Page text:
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Assessing UD’s response to gendered violence on campus

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Sophia Schmidt
/
Delaware Public Media

Last month, a University of Delaware student was charged with kidnapping and assaulting a woman in what’s been described as an act of domestic violence.

In response, students protested, calling on UD to do more to address gender-based violence.

Delaware Public Media’s Rebecca Baer spoke with UD grad and manager of “Know Your IX,” a national organization that works with students to end gender violence Sage Carson about the school’s response and how colleges can better protect students.

Delaware Public Media’s Rebecca Baer interviews UD grad and “Know Your Nine” manager Sage Carson

A University of Delaware graduate who works with students across the country to fight gender-based violence is praising the school’s handling of a recent case involving domestic violence. But she says its response is “not the norm.”

Last month, police arrested a UD student for allegedly kidnapping and assaulting a woman reported to be his ex-girlfriend. The incident prompted protests by students who say there’s a pervasive culture of gendered violence on campus.

But Sage Carson points out that the school acted quickly to address the situation, suspending the student who was arrested.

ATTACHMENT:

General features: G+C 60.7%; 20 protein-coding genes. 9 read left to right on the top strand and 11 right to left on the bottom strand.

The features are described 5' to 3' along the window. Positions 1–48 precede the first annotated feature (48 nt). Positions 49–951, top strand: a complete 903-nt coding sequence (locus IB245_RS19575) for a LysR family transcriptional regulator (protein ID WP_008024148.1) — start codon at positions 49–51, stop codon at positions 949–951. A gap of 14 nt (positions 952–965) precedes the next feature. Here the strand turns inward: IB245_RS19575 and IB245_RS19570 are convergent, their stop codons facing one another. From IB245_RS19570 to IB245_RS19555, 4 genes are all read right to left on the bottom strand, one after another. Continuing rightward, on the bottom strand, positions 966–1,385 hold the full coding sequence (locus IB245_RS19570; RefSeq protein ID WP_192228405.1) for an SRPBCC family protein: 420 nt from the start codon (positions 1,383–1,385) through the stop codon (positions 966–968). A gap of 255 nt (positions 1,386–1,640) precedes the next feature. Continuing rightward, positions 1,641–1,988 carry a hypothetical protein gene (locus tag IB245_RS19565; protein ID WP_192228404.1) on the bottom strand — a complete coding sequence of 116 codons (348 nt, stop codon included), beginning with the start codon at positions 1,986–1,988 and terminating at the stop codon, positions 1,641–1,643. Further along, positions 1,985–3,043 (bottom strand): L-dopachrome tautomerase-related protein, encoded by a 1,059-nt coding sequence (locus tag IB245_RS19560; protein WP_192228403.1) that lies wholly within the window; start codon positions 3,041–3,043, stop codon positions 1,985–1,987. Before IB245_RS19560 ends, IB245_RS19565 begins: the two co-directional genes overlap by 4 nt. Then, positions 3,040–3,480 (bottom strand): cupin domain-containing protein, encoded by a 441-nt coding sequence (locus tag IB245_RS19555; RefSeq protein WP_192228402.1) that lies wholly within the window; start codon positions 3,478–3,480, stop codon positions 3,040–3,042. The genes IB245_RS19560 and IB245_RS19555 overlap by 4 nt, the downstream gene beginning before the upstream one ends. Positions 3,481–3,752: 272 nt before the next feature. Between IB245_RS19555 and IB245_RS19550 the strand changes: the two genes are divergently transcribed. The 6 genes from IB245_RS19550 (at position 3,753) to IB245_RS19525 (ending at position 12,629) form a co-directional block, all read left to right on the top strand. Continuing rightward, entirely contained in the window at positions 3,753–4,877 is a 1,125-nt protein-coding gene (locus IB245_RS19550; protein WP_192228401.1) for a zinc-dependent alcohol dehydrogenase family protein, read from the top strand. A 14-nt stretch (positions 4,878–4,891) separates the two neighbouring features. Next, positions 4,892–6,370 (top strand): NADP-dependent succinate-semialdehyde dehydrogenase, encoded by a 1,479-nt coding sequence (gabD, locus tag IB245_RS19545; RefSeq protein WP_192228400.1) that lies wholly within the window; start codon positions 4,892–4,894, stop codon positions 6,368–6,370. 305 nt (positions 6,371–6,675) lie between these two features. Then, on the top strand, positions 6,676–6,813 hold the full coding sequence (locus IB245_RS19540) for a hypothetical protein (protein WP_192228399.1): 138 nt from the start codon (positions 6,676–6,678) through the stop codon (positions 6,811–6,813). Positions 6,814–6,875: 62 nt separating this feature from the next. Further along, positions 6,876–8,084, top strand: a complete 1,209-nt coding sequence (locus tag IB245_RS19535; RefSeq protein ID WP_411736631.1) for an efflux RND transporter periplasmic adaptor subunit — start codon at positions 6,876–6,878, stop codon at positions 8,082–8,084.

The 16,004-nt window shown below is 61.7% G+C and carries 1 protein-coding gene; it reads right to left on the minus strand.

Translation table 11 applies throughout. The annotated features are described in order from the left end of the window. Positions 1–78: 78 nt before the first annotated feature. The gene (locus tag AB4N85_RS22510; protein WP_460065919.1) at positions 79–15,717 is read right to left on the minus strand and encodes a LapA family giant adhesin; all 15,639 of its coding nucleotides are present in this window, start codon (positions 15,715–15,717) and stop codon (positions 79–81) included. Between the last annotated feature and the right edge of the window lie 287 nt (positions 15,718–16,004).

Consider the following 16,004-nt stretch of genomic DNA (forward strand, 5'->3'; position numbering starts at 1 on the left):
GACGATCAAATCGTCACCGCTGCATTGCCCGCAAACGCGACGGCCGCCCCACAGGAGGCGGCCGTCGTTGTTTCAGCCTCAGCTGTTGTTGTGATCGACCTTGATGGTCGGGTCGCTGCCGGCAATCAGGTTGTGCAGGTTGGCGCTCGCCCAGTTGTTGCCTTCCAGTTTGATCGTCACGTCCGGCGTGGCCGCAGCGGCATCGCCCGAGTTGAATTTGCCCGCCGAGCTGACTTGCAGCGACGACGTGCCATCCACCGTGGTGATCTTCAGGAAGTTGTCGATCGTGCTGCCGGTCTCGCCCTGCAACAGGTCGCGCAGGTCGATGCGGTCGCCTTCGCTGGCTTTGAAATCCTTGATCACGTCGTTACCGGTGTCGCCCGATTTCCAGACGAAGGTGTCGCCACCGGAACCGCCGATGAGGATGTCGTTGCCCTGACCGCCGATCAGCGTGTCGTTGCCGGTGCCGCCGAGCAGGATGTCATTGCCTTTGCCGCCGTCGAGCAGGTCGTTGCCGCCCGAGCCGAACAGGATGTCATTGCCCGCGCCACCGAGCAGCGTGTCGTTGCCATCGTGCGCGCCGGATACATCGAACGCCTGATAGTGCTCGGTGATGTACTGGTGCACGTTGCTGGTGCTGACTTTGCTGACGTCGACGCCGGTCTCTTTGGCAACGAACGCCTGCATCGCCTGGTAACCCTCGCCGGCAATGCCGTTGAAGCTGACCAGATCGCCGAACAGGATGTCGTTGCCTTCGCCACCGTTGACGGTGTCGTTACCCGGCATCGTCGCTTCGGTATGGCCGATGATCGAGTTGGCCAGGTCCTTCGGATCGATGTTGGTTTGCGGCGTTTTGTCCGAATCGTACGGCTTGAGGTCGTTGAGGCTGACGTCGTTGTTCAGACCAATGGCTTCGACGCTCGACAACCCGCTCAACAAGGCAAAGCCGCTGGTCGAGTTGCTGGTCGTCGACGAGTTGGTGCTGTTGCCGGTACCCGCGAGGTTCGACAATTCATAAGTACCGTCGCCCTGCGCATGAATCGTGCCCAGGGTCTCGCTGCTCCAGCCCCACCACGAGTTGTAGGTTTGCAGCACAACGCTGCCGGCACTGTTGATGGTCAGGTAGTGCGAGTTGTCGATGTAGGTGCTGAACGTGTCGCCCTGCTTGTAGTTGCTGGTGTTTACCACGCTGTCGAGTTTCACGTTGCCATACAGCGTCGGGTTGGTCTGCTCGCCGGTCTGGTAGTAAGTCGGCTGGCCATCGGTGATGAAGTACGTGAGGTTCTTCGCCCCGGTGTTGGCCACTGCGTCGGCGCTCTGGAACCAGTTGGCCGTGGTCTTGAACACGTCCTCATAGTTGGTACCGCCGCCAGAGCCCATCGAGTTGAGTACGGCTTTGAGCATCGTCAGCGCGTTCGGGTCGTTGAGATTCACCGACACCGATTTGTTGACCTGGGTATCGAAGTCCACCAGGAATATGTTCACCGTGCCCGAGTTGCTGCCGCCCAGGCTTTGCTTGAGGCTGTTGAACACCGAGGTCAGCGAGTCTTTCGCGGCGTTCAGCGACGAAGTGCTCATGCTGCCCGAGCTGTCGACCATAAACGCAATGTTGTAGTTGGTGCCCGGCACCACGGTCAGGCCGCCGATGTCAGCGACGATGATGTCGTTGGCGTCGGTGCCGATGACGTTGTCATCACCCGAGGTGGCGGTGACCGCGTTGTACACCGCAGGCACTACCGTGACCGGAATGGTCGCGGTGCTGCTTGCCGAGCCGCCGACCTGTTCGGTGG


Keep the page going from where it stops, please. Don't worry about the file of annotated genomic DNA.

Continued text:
“I think what we’re seeing is when things go right for the most part; when someone calls the police, when something is so shocking that the university has no option but to respond,” Carson said. “But I wonder what would happen if the survivor hadn’t called the police, hadn’t immediately reached out for help and instead days later had come to the school to report what had happened.”

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UD grad and “Know Your IX” manager Sage Carson

Carson, who graduated from UD in 2017, is the manager of Know Your IX. The organization provides students with training and resources on Title IX, the federal law that prohibits discrimination in education based on sex, which includes sexual harassment and sexual violence. She said schools have little difficulty in resolving conflicts between, for example, roommates, but often struggle to adequately address reports of sexual assault or intimate partner violence.

“So often what we see is universities and the people who are making policies have their own biased understanding of gender-based violence, their own sexist viewpoints, and that can infiltrate the ways they respond to violence within schools,” she said.

In response to the latest incident, UD administrators have implemented increased safety measures and are launching a task force to address gender-based violence. Carson said colleges should focus more on listening directly to survivors of gender-based violence, understand where they feel the school may have failed them, and change policies and procedures.

Rebecca Baer comes Delaware Public Media from The Florida Channel in Tallahassee where she covered state government and produced documentary features for the series, Florida Crossroads.